Tuesday, December 20, 2016

12 Key Lessons From My Last CRM Project

On the twelfth day of Christmas, my truelove gave to me... Twelve Key Lessons I Learned From Managing My Last CRM Project


I thought I would finish this set of blog posts with a quick-fire set of some of the most important lessons I learned from the last CRM project I managed. Each point really deserves its own dedicated blog post, but I hope they provide a succinct set of tips in themselves:

  • Configuration not Customisation where possible: I have blogged about this before and it remains true. The more you can Configure and use the software's built-in tools and GUI to configure and define your system, the better. Each bit of Customised code will add cost, time, risk, pain and something you should try to avoid unless you can see real benefits, at least during implementation.
  • Don't try to re-create your existing database: It is so easy to go down the path of replicating exactly what you do now but just in a new CRM system, when what you should be trying to do is use the functionality and approach and benefits of the new CRM system. If you have bought system X then use it as it was meant to be used. Long-term that will set you up so much better.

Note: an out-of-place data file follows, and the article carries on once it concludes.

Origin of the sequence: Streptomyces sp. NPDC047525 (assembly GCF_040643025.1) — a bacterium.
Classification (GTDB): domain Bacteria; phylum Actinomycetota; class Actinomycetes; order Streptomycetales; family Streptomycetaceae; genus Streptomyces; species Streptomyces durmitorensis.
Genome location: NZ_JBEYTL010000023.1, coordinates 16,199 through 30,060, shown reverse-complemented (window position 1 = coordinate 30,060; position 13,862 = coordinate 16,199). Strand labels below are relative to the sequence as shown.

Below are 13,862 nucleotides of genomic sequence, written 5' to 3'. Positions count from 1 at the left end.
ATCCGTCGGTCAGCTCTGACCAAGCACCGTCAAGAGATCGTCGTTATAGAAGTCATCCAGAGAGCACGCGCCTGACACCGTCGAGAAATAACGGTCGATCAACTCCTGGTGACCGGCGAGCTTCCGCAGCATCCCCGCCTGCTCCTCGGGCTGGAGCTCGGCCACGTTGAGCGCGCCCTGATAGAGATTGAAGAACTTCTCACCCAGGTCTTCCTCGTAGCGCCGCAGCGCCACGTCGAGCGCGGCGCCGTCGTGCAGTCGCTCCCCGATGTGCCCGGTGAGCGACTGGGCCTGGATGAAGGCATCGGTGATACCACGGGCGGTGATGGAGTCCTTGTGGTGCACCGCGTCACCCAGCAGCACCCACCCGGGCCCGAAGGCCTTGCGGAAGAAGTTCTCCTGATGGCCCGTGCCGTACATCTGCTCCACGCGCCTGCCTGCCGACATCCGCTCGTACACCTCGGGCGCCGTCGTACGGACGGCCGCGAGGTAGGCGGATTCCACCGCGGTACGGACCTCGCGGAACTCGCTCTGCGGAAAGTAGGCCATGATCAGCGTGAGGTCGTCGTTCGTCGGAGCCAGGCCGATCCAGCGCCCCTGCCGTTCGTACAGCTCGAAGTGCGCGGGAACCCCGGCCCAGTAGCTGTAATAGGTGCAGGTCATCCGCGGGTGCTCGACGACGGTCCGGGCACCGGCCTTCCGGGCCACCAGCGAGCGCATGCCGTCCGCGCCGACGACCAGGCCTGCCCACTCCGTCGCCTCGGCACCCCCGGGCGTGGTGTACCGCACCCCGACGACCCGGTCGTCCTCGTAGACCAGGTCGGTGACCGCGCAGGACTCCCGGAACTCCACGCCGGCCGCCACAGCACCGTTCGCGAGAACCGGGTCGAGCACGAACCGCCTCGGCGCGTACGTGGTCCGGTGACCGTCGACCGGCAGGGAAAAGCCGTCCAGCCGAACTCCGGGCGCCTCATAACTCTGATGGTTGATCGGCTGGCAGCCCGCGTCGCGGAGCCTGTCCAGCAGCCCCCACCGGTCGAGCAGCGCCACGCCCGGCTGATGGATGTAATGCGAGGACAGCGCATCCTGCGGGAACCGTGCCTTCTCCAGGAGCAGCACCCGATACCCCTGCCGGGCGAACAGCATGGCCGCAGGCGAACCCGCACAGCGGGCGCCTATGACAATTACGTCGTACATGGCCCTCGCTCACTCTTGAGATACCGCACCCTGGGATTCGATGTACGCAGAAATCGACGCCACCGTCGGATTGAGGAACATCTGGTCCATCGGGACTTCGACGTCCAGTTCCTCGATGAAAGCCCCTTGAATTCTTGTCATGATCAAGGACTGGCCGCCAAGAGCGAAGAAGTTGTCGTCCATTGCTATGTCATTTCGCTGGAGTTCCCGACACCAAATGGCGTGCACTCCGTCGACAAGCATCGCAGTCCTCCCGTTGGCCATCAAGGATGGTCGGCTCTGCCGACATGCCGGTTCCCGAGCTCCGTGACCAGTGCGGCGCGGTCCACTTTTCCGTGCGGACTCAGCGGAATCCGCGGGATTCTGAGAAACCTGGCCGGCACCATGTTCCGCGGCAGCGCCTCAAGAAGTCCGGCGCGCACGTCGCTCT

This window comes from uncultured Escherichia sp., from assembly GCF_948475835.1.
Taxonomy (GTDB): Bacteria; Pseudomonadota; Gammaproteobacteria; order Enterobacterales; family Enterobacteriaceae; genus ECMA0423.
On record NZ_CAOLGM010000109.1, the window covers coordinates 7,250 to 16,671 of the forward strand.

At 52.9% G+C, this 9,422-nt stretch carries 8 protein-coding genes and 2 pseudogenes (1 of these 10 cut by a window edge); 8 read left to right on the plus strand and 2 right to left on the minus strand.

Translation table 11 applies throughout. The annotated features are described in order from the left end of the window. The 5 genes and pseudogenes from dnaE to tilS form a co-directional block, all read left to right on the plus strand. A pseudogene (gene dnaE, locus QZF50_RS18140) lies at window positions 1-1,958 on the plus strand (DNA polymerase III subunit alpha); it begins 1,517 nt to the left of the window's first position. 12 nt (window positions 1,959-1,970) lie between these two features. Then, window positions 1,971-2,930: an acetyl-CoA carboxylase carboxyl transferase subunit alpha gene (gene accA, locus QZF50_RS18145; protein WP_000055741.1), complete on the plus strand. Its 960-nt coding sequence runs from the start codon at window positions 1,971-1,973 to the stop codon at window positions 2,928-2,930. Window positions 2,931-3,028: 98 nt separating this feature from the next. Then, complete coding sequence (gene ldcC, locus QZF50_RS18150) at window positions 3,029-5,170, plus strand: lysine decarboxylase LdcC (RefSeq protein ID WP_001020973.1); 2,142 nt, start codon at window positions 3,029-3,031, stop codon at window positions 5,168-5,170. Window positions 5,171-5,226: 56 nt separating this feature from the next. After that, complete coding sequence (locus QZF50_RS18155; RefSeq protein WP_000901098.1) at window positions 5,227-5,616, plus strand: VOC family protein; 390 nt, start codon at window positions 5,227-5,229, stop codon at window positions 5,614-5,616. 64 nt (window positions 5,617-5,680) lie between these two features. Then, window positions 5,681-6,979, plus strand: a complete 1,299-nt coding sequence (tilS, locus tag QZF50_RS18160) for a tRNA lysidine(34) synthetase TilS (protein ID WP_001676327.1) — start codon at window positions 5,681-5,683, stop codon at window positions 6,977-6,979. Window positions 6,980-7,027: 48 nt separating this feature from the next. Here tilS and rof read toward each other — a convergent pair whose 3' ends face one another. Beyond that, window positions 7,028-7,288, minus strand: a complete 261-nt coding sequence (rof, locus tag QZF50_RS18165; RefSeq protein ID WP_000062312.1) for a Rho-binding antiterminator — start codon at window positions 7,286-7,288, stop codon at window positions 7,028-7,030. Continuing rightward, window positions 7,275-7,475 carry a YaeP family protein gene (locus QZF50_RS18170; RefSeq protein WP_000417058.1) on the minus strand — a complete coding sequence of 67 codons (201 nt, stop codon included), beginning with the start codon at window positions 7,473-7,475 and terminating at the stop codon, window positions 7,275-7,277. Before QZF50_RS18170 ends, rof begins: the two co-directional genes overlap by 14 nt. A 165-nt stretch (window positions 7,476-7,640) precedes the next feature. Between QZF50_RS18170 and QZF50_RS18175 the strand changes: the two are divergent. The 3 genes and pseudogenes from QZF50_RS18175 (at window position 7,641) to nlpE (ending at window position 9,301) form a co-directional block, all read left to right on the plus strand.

• Yes, ask users what they want, but then start with a simple base configuration and go from there: i.e. don't try to do every little single thing which users ask for, don't try to change every form on every screen for n different teams, don't bend and change the software in complicated ways when you are still learning and building it. Instead, get the basic requirements, use the software in as simple way as possible to get a starting point and then show the users that - if there are then things which you really have to change then you can consider them at that point or even post-live.
  • Don’t under-estimate the challenge of data integration: Integration is hard, no matter how you do it. Think of all those external data sources you need to import, that other system you want to share data with/update from your new system. It takes time, effort and money. Some suppliers may have starting points for some things such as JustGiving etc and that's good, but you may still need to change things.
  • Treat reporting as its own workstream: Reports are always one of the things in a project where you start off with great intentions and then as the project goes on, you can find they slip down the order of priority. I would recommend managing them in a dedicated workstream, with a dedicated member of staff leading on them. Remember: reports are one of the key reasons you have a fundraising/CRM system in the first place!